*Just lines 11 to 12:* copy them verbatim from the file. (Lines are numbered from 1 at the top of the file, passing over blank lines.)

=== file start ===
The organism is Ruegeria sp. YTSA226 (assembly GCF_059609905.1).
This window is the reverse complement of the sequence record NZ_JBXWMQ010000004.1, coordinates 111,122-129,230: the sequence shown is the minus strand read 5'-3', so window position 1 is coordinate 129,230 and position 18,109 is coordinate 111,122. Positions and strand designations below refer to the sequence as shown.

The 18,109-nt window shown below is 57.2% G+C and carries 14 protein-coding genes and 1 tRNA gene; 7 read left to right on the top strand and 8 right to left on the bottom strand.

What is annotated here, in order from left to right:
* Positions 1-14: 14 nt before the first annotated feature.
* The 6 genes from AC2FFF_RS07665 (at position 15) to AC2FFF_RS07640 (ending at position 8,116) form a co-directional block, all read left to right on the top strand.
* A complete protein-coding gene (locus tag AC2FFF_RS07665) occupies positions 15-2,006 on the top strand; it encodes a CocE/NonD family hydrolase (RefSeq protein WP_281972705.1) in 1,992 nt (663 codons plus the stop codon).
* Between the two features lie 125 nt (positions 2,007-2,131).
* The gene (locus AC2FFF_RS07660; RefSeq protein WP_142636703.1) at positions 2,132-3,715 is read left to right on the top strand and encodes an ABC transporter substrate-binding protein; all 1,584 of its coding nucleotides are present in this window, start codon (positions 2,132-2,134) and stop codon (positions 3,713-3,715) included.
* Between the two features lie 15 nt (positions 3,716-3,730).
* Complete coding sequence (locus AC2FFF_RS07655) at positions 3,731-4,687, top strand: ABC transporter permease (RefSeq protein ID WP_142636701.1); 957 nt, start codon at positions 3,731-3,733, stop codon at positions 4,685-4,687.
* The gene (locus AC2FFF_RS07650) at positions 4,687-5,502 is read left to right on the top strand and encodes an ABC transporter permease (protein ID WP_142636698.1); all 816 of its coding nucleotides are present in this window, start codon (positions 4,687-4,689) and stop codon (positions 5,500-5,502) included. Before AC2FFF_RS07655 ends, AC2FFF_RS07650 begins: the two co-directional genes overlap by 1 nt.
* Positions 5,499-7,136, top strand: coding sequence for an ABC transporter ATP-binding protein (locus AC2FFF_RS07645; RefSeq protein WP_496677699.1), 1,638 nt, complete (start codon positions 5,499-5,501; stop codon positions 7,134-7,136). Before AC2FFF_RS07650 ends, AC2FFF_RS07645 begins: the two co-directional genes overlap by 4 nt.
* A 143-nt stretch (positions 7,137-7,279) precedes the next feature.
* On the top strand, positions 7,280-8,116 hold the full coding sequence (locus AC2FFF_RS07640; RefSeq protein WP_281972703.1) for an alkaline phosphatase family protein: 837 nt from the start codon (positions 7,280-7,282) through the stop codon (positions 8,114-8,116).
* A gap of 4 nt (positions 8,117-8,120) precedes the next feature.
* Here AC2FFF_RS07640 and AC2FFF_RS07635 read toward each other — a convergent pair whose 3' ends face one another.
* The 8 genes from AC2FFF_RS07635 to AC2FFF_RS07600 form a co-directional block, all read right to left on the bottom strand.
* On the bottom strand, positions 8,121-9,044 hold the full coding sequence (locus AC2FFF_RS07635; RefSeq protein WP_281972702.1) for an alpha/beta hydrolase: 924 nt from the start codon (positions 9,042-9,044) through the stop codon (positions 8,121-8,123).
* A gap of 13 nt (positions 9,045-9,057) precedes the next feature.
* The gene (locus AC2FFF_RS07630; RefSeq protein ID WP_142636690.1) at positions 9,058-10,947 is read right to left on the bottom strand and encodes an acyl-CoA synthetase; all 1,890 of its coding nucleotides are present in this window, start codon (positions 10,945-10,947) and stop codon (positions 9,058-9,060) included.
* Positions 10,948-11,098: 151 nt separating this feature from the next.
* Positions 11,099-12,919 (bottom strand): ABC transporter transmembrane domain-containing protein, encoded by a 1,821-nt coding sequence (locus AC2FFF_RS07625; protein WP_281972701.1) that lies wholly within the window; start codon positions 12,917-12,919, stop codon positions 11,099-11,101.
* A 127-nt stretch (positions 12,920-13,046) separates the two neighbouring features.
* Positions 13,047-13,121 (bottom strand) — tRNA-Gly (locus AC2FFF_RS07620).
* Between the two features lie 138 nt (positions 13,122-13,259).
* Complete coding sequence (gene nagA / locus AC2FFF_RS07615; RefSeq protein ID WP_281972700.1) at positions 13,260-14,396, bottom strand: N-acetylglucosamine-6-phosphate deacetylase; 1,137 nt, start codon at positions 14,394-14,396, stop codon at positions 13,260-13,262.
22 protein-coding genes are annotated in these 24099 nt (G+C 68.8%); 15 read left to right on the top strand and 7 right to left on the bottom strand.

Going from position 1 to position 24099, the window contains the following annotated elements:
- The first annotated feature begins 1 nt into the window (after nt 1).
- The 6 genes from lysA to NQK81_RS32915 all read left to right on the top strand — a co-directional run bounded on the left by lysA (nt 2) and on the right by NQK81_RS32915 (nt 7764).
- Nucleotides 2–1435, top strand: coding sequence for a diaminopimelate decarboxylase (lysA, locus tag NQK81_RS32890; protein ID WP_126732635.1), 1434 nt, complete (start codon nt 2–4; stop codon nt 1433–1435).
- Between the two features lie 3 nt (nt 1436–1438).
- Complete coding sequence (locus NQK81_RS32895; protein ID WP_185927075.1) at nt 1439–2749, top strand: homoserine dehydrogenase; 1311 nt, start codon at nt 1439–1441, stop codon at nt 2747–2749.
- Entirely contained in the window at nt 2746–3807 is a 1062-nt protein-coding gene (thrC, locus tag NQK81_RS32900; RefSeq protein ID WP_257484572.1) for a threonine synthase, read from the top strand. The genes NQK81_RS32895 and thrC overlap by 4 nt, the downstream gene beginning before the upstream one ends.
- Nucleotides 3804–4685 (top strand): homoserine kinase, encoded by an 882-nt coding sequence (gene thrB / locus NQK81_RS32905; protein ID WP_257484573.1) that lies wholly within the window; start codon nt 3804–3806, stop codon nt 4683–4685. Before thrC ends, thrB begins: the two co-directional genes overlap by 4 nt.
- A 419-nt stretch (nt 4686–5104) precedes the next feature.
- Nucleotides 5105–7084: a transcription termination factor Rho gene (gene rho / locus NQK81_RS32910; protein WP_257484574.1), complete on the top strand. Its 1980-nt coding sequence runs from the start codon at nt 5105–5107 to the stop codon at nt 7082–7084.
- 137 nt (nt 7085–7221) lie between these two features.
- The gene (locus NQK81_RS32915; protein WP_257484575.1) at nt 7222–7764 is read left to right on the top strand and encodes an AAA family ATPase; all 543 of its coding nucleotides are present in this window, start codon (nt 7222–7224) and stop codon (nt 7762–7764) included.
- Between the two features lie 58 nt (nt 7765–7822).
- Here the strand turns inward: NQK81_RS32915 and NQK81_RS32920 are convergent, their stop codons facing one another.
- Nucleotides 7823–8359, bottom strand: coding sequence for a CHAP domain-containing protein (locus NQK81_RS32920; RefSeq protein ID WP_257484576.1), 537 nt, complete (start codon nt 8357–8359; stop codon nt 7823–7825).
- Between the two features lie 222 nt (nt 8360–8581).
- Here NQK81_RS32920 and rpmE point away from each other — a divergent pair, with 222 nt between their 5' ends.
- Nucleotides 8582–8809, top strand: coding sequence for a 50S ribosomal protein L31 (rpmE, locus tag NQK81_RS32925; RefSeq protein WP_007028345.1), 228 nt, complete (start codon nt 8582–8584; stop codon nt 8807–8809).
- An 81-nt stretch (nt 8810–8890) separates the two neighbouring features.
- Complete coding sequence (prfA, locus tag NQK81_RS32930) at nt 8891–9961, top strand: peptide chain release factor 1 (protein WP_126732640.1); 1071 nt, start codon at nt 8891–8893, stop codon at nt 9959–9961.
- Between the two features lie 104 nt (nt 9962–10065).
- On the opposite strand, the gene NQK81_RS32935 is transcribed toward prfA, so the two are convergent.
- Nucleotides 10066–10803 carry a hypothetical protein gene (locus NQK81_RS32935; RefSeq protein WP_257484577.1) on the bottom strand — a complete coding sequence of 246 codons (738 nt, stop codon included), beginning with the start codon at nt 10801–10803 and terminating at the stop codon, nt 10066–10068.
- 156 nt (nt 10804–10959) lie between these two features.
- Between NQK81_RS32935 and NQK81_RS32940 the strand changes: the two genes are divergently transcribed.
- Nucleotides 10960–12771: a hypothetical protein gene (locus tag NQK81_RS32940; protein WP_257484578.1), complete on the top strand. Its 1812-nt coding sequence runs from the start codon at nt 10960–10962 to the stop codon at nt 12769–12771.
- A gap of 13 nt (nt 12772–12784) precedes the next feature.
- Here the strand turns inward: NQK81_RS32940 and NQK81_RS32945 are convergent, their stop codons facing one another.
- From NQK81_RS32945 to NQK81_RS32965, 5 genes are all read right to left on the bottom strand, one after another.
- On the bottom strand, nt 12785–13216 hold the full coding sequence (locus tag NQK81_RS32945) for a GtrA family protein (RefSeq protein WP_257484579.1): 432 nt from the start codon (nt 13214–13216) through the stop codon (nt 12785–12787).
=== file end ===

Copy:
* Complete coding sequence (locus AC2FFF_RS07655) at positions 3,731-4,687, top strand: ABC transporter permease (RefSeq protein ID WP_142636701.1); 957 nt, start codon at positions 3,731-3,733, stop codon at positions 4,685-4,687.
* The gene (locus AC2FFF_RS07650) at positions 4,687-5,502 is read left to right on the top strand and encodes an ABC transporter permease (protein ID WP_142636698.1); all 816 of its coding nucleotides are present in this window, start codon (positions 4,687-4,689) and stop codon (positions 5,500-5,502) included. Before AC2FFF_RS07655 ends, AC2FFF_RS07650 begins: the two co-directional genes overlap by 1 nt.